Wed, 2 Dec, 2020
Are clichés the absolute worst and need to be obliviated? Or are they just par for the course and we need to accept it? They get a lot of stick on LinkedIn and people are always being called out for not being genuine or original. But, do we not just repeat phrases because we’ve seen the situation before?
If Christopher Booker is correct, which for the record I think he is, there are only seven basic plots for stories. Every story that has ever been written; books, movies, plays, can fit into one of seven pre-existing story lines. So the chances are if you’ve lived on this planet for 18 plus years, you’ve come across situations that you’ve been in or witnessed before, and therefore have a preconceived reaction, solution, or commentary to that scenario based on the outcomes from the last time you saw it.
Let’s take a look at the so-called clichés that really rattle peoples bones –
“Work smarter, not harder.”
People hate it because – it’s often used as a put down when someone has spent a lot of time on something, as though belittling their time and effort.
But it’s true – we’re all cautious of needing a work / life balance, and it’s been proven we’re actually more productive when we do. So, if you are spending an excessive amount of time doing a task then you should be taking a step back (bonus cliché) and figuring out why.
“The more you put in, the more you get out.”
People hate it because – it contradicts “work smarter, not harder”.
But it’s true – more doesn’t have to mean time. The “more” in this saying is referring to efforts, attention, attitude and giving it your all. I think we can all agree that the more energy and enthusiasm we bring to something, the better the outcome will be.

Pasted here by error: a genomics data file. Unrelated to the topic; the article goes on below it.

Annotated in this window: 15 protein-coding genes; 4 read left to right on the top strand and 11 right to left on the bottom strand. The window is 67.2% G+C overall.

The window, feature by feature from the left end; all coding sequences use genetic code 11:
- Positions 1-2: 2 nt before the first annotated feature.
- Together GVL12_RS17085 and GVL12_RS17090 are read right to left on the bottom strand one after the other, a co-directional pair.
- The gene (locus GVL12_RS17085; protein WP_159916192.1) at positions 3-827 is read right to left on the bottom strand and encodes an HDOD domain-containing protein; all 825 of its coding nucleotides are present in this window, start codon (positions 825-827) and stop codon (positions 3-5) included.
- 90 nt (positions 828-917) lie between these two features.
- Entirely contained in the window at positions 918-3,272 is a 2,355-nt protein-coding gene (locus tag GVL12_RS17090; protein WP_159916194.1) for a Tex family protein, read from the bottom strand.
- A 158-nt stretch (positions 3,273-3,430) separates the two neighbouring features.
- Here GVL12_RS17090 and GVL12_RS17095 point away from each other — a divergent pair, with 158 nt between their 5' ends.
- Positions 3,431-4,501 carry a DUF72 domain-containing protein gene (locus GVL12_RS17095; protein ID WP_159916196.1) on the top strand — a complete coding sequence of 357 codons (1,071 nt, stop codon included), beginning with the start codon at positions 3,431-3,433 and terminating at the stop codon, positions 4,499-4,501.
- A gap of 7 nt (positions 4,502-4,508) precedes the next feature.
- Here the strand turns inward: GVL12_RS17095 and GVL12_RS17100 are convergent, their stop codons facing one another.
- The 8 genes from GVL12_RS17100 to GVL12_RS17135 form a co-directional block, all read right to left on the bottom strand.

“Think outside the box.”
People hate it because – it’s overused and maybe not as easy as this short saying makes it seem.
But it’s true – it’s a nice reminder that there are always other options. If you’re not heading in the desired direction then have a look at other routes. They might be longer and more complicated and not in the area you were set on (the box) but, they might just work even better!
People hate it because – it’s a very bold statement and maybe comes across as though the person or organisation is overly confident about what they’re outputting. I must remind them they are a nobody and whatever they’re excited about is probably rubbish.
But it’s true – the game is changed every day with new technology emerging faster than ever before. If you don’t have the faith that your product or solution is going to seriously disrupt the industry and make people’s lives easier, then what’s the point? Believe it’s a game-changer, tell people it’s a game-changer, then watch it change the game.
“Works well on own initiative or as part of a team.”
People hate it because – it’s in almost every single CV ever written and it basically just says “I work well” because, unless you’re in the circus or something (in which case, I really hope you’d say something better than this), these are the only two scenarios you’d ever be working in.
But it’s true – well that may be but ugh, who cares, Let’s retire this one, please!
So, do you agree with my opinion on clichés not being the devil? I mean, have you never broken up with someone and said “It’s not you, it’s me” but genuinely meant it? The stigma of it being a cliché makes you think you shouldn’t say it because they won’t believe you. But I say, go forth and cliché away. And if you don’t agree, I challenge you to go a day without using a single cliché and speak only in your own original words. If you can, I’ll eat my hat.
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